New Choices | Domestic Violence
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Domestic Violence

Domestic violence is a pattern of abuse that happens in a personal relationship. It occurs when one person in an intimate relationship or marriage tries to dominate and control the other person. Violence is a deliberate choice made by the abuser in order to take control over their partner.


Am I Being Abused?

Victims of domestic abuse or violence may be men or women, and abuse may occur during a relationship, while the couple is breaking up, or after the relationship has ended.

Types of Domestic Violence and Abuse

  • Emotional or Psychological Abuse


  • Physical Abuse
  • Sexual Abuse


  • Economic or Financial Abuse

Warning Signs of an Abusive Relationship

Domestic violence or sexual violence may occur without warning. Sometimes, however, there may be signs or red flags that serve as warnings that the relationship is abusive.

Does your partner:

  • Push, slap hit, choke, bite, kick or restrain you?
  • Threaten you, your children, your family members, your pets or friends?
  • Use or threaten to use a weapon against you?
  • Put you down or make you feel bad about yourself?
  • Keep or take your paycheck?
  • Threaten suicide to get you to do something?
  • Force you to have sex or perform sexual acts that you don’t want or like?

Abusive Behaviors

Abuse is far more than a black eye. It involves a wide array of mental, emotional and non-physical assaults. Domestic violence often goes unreported due to societal stigmas that inhibit victims from disclosing their abuse. Victims may be too ashamed or frightened to admit they are being abused – even to close friends and family.


Or they may not see themselves as victims at all. They may think that domestic violence is defined solely as physical abuse. However, there are many types of domestic abuse.


Recognizing abuse is the key to understanding if you or someone you know is being abused. If your partner repeatedly uses one or more of the following to control you or someone you know, seek help.

Uses Intimidation
  • Makes threatening looks, actions or gestures
  • Smashes things in front of you and/or destroys your things
  • Hurts your pets
  • Displays weapons
Uses Emotional Abuse
  • Humiliates you by using insults, name-calling, shaming and public humiliation
  • Plays mind games in an effort to make you think your crazy
  • Makes you feel guilty about the abuse
Uses Isolation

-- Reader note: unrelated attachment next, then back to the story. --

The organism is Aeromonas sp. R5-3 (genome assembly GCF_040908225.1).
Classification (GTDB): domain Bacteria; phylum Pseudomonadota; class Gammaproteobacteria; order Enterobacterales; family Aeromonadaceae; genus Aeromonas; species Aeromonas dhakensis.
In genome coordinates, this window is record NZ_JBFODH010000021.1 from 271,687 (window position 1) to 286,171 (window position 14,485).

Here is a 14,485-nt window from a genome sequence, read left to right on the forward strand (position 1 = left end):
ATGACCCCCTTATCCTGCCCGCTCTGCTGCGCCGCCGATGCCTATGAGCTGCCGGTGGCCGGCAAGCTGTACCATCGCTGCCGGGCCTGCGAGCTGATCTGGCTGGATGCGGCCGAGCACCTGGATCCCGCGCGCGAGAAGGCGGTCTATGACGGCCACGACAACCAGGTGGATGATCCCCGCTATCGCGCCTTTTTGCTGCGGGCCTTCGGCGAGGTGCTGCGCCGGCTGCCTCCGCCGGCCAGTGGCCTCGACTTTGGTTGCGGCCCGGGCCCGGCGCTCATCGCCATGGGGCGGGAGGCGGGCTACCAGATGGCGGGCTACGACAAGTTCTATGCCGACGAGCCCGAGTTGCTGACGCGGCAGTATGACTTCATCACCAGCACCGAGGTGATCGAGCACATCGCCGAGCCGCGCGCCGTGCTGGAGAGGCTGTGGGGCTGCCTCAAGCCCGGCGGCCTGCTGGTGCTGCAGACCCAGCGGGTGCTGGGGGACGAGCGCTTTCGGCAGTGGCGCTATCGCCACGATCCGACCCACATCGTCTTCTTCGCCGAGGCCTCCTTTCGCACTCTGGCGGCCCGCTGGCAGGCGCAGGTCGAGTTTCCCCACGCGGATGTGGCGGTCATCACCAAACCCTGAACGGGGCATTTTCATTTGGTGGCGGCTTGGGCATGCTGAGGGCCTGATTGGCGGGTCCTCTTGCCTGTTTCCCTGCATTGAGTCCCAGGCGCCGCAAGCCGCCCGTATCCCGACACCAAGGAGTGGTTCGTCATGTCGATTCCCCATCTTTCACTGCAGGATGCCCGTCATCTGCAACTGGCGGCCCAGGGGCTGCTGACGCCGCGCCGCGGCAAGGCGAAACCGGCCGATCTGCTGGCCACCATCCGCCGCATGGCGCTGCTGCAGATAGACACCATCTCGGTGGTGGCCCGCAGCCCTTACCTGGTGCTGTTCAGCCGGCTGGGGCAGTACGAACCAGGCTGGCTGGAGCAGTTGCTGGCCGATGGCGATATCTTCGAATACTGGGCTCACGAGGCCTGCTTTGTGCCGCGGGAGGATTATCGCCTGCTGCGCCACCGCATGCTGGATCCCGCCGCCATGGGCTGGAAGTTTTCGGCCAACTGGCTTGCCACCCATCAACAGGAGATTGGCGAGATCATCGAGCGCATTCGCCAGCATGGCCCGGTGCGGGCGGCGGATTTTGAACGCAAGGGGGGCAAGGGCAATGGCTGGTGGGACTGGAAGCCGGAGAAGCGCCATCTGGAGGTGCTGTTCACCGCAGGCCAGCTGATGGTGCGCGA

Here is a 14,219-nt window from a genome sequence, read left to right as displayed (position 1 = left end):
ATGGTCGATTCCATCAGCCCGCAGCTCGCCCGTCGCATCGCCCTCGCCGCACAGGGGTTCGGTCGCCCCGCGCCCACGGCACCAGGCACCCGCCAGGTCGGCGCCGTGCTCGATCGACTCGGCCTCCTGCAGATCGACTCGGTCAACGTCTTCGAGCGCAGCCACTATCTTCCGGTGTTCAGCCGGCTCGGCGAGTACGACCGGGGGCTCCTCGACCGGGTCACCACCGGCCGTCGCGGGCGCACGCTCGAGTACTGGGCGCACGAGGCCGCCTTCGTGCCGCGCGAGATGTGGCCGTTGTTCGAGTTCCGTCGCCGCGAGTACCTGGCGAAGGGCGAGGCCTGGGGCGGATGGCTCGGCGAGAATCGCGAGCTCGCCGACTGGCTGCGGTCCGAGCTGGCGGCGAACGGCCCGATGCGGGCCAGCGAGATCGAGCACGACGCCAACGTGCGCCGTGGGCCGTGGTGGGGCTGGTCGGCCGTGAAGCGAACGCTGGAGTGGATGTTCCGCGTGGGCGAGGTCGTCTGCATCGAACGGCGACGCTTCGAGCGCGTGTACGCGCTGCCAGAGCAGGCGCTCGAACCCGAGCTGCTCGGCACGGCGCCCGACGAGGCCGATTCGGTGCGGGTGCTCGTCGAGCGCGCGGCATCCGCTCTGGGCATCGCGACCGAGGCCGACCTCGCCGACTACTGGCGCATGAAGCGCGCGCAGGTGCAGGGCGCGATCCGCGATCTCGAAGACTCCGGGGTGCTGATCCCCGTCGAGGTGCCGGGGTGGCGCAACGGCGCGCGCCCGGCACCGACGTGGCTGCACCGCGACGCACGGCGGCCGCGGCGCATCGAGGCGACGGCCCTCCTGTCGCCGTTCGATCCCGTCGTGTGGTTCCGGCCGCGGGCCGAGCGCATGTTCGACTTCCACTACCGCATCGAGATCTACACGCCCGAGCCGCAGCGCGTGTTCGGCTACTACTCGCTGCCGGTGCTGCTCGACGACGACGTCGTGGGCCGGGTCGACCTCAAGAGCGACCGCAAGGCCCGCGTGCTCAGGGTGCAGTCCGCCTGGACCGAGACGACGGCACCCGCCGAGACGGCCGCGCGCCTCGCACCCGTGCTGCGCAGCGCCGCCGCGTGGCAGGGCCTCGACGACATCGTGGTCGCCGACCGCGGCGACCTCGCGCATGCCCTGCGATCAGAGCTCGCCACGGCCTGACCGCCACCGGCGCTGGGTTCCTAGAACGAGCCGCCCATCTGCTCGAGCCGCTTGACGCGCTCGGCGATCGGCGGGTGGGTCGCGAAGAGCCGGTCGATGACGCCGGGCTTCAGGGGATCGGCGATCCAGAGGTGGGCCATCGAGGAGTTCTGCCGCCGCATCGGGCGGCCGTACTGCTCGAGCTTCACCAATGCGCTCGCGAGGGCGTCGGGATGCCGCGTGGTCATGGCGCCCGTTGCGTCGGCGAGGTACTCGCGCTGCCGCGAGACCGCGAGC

• Finds a way to increase your dependence on him/her by limiting your outside involvements/activities
  • Controls what you do, who you see and talk to, what you read, and where you go
  • Uses jealousy as an excuse to justify abusive behaviors
Minimizes, Denying and Blaming
  • Makes light of the abuse or denies that it has occurred
  • Shifts responsibility for the abuse on to you
  • Makes excuses for inexcusable behavior
Uses Children Against You
  • Makes you feel guilty for involving children
  • Threatens to take children away
  • Uses visitation time to harass you
  • Uses children to relay messages
Uses Privilege
  • Treats you like a child, a servant or his/her possession
  • Expects you to obey him/her without question
  • Acts like the “King of the Castle”
Uses Economic Abuse
  • Takes your money, makes you ask for money or gives you an allowance
  • Prevents you from getting or keeping a job
  • Prevents your knowledge of or access to family income
Uses Coercion or Threats
  • Threatens to hurt you or your child, your pets, your family or friends
  • Threatens to commit suicide or report you to Child Protective Services
  • Forces you to do illegal things
  • Making you drop charges against him/her

If you answered ‘yes’ to any of the above, several or all, we are here to help.

If you are involved in a relationship where you are being hurt or abused remember:

  • If it was once, it will likely happen again
  • It is not your fault
  • Don’t minimize how you feel
  • People who love you, shouldn’t hurt you

Domestic Violence doesn’t just stop when they get sober, get married, have a baby or over time.

Plan for your safety. Call 937-498-7261, let’s talk.


Every 9 seconds in the US a woman is assaulted or beaten.


19% of domestic violence involves a weapon.


1 in 15 children are exposed to intimate partner violence each year (90% are eyewitnesses).

How to Help?

Few things can be more devastating than hearing the story of someone close to you being abused or suspecting that they may be. Your first feelings may be of fear, anger, sadness, grief, shock or disbelief.


Your response is extremely important as it can impact how the victim/survivor will move forward with trying to get help or get out.


Here is a list of things to consider should a victim/survivor inform you that they are being abused:

  • Listen without judgment
  • Ask questions
  • Believe them absolutely
  • Respect and trust them
  • Respect their feelings
  • Tell them they are not to blame
  • Discuss developing a safety plan
  • Keep in contact if and when possible
  • Keep mindful of your own safety
  • Do NOT speak to the abuser intervene in an abusive episode
  • Get help for yourself

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